But would you listen?

generation gap

So, I asked last week what you would tell twenty-year-old you, and got a few answers, here and from other sources.  I am happy to report that most people didn’t come back with huge regrets, and most of the responses were along the lines of “keep on keeping on.”

My knee jerk reaction is to tell that young man not to do so many stupid things he was already doing, and more to come.  Two hits of triple dip (yeah, six hits of acid) was a really stupid idea.  Riding on the luggage rack?  Fun at the time and makes for a great story, but could just as easily have ended in Mom bailing me out of jail, or worse, identifying my not so pretty corpse.  But young and stupid go hand in hand all too often.

Don’t get a dog; your landlord is going to evict you.  Don’t give in to your passions; they will lead to heartache.  Don’t steal, cheat, lie; you will have to answer for it someday, either to the (often unwitting) victims or at least to yourself and your God.  On the other hand, I’m tempted to tell him to follow his bliss, for he will make many of his best decisions on the spur of the moment.

Don’t doubt yourself.  Don’t give up the clarinet in eighth grade over a less than encouraging teacher.  Don’t stop writing in college over the fear of opening yourself like that to the class.  (They’re just as scared, probably.)  Don’t not move on simply because change is more difficult than uncomfortable conformity.

This is my first answer to the question, and although so many told me that they wouldn’t change a thing (and I do believe them), we are still fond of the phrase “If I only knew then what I know now.”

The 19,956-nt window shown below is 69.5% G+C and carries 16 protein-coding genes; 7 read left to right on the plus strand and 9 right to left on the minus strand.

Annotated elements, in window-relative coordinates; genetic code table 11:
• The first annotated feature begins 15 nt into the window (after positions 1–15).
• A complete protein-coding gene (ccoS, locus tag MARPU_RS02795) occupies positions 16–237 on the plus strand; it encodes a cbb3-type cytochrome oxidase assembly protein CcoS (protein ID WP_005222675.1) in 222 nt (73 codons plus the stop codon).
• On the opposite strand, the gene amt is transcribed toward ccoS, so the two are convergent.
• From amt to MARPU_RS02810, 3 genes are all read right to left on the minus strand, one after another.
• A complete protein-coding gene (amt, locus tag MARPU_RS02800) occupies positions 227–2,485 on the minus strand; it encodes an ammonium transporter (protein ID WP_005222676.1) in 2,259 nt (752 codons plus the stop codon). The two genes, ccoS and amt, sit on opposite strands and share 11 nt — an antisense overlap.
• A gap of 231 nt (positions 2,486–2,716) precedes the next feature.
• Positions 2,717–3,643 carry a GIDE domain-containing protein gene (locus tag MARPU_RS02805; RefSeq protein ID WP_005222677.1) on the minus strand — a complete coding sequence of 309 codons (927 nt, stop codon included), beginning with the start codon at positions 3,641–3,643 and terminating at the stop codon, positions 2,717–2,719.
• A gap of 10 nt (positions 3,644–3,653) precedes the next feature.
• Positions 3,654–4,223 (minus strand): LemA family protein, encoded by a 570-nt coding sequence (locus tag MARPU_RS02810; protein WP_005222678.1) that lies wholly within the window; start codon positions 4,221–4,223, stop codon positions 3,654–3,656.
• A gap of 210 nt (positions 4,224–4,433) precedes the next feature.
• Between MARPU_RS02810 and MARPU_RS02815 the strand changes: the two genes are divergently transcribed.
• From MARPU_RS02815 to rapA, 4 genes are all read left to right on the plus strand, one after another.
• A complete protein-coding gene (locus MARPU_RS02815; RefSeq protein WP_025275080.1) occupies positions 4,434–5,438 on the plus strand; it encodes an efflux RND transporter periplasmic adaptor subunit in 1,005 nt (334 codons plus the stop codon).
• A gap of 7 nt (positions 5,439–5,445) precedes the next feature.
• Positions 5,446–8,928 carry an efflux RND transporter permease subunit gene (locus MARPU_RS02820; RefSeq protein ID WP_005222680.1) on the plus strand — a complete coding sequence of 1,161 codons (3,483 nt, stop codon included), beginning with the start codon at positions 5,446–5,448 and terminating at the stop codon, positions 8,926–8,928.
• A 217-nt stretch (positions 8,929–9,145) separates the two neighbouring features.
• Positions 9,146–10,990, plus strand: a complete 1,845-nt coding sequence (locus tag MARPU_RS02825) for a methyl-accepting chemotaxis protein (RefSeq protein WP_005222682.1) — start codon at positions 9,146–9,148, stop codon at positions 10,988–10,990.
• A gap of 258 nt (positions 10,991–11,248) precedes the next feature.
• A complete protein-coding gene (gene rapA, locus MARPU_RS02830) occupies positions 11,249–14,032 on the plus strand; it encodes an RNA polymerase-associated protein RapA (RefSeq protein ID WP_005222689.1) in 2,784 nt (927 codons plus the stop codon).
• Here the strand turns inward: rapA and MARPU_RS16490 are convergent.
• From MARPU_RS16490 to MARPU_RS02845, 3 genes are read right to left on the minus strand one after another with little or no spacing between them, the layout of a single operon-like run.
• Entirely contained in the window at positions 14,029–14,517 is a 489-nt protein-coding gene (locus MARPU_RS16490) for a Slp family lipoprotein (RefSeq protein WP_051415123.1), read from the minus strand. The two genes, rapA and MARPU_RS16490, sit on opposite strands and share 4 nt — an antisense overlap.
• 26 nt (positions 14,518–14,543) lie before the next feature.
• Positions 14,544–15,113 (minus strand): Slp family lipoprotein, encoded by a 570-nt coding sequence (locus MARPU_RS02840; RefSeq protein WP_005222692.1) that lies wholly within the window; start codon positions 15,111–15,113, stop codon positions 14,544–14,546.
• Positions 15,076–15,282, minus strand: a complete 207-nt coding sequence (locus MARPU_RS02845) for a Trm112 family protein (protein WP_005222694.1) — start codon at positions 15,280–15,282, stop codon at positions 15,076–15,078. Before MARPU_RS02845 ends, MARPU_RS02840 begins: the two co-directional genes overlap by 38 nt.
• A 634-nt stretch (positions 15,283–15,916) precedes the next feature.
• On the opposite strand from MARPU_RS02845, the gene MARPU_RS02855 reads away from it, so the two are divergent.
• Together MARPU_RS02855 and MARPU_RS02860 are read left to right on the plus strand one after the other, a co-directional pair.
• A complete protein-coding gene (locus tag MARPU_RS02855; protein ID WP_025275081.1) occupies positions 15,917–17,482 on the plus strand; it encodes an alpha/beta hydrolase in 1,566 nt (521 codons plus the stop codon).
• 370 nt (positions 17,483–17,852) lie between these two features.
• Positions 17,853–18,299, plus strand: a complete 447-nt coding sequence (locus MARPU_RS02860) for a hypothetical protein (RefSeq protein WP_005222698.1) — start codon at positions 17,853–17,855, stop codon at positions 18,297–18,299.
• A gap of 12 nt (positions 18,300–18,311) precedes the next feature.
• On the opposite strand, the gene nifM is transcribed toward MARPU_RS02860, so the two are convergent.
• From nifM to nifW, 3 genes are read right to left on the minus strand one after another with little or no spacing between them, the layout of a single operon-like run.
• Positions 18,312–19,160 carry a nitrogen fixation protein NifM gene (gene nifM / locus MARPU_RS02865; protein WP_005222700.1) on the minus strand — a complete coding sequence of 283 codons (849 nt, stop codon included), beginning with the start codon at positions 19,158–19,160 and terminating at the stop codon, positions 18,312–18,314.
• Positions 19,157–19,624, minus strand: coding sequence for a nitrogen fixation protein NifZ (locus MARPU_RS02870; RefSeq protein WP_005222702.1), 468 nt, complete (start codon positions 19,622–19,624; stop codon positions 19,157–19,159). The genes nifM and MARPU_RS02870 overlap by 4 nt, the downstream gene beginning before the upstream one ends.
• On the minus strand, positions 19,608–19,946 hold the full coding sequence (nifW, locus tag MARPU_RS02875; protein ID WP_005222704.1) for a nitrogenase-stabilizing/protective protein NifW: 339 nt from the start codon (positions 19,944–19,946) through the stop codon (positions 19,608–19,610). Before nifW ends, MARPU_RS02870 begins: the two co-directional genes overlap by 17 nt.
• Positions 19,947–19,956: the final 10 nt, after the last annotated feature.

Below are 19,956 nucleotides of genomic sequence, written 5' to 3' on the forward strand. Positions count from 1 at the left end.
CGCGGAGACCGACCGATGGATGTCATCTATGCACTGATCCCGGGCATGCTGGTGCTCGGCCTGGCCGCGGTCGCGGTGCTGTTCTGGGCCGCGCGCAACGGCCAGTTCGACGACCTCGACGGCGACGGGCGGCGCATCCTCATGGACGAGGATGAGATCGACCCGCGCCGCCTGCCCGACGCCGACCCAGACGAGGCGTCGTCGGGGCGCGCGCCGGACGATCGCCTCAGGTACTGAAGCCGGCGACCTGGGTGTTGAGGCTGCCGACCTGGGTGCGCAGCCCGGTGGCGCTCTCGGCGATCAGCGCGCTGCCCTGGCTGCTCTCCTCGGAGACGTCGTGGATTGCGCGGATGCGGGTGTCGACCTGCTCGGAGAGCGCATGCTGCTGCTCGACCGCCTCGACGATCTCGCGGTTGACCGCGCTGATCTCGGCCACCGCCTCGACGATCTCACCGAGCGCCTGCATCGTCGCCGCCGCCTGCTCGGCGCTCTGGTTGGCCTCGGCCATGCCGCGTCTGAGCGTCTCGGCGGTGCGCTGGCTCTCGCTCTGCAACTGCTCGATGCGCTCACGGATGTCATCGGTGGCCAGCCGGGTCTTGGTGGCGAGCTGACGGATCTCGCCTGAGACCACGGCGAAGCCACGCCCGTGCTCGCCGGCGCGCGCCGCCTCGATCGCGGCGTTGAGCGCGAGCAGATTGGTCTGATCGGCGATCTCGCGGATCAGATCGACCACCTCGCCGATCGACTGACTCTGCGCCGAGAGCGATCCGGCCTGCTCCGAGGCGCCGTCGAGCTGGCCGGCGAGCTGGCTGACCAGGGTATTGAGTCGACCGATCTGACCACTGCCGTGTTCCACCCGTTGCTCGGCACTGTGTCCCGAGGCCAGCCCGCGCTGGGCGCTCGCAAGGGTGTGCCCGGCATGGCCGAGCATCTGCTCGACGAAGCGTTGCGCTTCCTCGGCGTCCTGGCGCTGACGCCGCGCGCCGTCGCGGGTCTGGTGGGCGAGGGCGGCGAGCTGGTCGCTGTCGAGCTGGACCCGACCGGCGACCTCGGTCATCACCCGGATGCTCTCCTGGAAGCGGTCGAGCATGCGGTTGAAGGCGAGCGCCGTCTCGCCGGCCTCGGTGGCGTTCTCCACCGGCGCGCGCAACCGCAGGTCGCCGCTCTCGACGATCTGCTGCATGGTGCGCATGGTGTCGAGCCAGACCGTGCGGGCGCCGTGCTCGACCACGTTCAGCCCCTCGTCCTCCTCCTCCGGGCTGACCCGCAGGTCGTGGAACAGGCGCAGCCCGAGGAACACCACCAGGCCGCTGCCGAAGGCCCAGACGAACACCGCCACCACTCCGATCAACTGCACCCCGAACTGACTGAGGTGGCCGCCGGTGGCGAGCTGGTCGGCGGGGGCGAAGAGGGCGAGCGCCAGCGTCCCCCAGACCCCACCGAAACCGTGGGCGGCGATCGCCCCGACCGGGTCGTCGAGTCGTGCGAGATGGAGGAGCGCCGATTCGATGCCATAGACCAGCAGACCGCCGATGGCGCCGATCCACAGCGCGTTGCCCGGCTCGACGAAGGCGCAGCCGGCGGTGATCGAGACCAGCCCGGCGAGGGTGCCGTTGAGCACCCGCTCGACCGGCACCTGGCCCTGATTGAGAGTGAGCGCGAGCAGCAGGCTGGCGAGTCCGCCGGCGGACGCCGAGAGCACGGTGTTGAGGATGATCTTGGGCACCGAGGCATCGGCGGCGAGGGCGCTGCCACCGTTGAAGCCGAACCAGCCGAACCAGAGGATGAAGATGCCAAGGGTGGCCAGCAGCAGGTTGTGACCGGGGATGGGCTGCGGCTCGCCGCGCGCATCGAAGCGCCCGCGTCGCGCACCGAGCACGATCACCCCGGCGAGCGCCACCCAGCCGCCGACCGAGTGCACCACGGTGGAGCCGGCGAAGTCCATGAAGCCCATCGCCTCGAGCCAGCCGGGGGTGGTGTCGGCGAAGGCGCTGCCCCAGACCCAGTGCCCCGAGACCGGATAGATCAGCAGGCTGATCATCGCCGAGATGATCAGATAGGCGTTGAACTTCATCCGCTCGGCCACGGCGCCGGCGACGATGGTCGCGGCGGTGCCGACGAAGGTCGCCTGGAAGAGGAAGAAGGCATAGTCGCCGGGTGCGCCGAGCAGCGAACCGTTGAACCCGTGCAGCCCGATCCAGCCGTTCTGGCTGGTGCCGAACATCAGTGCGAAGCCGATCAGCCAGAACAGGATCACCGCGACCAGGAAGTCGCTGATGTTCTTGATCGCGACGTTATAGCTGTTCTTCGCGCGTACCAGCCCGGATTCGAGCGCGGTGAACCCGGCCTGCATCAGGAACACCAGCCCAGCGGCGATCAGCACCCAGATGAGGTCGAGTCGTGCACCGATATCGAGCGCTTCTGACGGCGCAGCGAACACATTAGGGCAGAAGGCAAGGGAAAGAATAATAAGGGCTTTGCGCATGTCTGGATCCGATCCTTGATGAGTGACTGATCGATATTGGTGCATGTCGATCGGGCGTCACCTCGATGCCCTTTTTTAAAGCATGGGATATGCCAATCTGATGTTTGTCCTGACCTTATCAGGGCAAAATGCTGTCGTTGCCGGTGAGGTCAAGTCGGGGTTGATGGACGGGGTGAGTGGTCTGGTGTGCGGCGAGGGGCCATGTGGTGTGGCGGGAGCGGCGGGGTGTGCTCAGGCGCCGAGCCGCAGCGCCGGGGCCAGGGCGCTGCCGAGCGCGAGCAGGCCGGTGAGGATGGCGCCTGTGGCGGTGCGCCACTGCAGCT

Consider this question as an addendum: “Would you have listened?”  If future you had come to you in your youth, could it possibly have made any difference?

Wait.  Somebody did tell me all those things.  My parents, teachers, older brother, books, movies, music.  I had that wisdom, but chose not to use it.

(There is a happy ending.  I’m still alive, I’m writing, I’m a more honest person these days, illicit drug use is a distant memory, I’ve lived in the same place for seven years now.  And I’m happy most days, for most of the day.)

So here’s my follow up question:  “Will they listen to you?”  Many of you are parents, and if you’re not, you’re aunts, uncles, big brothers/sisters.  It’s difficult not having some influence on the generations that follow us.

How will you make them listen?  Can you?

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4 Responses to But would you listen?

  1. My daughter listened to me the three times I chose to give her advice; I’m glad about two of those choices, not about the third, even though I thought I was giving her good advice at the time. Part of the trick is to offer only in the most pressing circumstances and be sincere and honest. The most important thing is to be the kind of person your kids will listen to; the reason I didn’t listen to my parents — unfortunately, because they had a lot of real life experience.

    • Sorry to take so long to respond to these. You make a good point, Katherine. I think that choosing that battles is important. If those with the power to influence give their opinion about everything, the really important advice can get lost in a sea of noise.

  2. ED Martin says:

    I don’t think you can force anyone to listen when you give advice, now matter how poignant and important it is. After several years teaching high school to at-risk kids who don’t listen to ANY one, I’ve found the best thing you can do is advise by example. Live your dreams, make your mistakes, and when it comes time to give advice, discuss what worked for you and what didn’t, and why. If it comes through that you’re living the best life you can, as honestly and humanly as you can, people will be more likely to listen. They don’t want a patronizing lecture; they want someone they can connect with, who obviously cares about their well-being.

    • I think that’s important as well, ED. “What worked for you and what didn’t.” If you come across as a fellow human with your own failings, you’re on a more even footing and it doesn’t sound condescending, an attitude that closes minds to new ideas.

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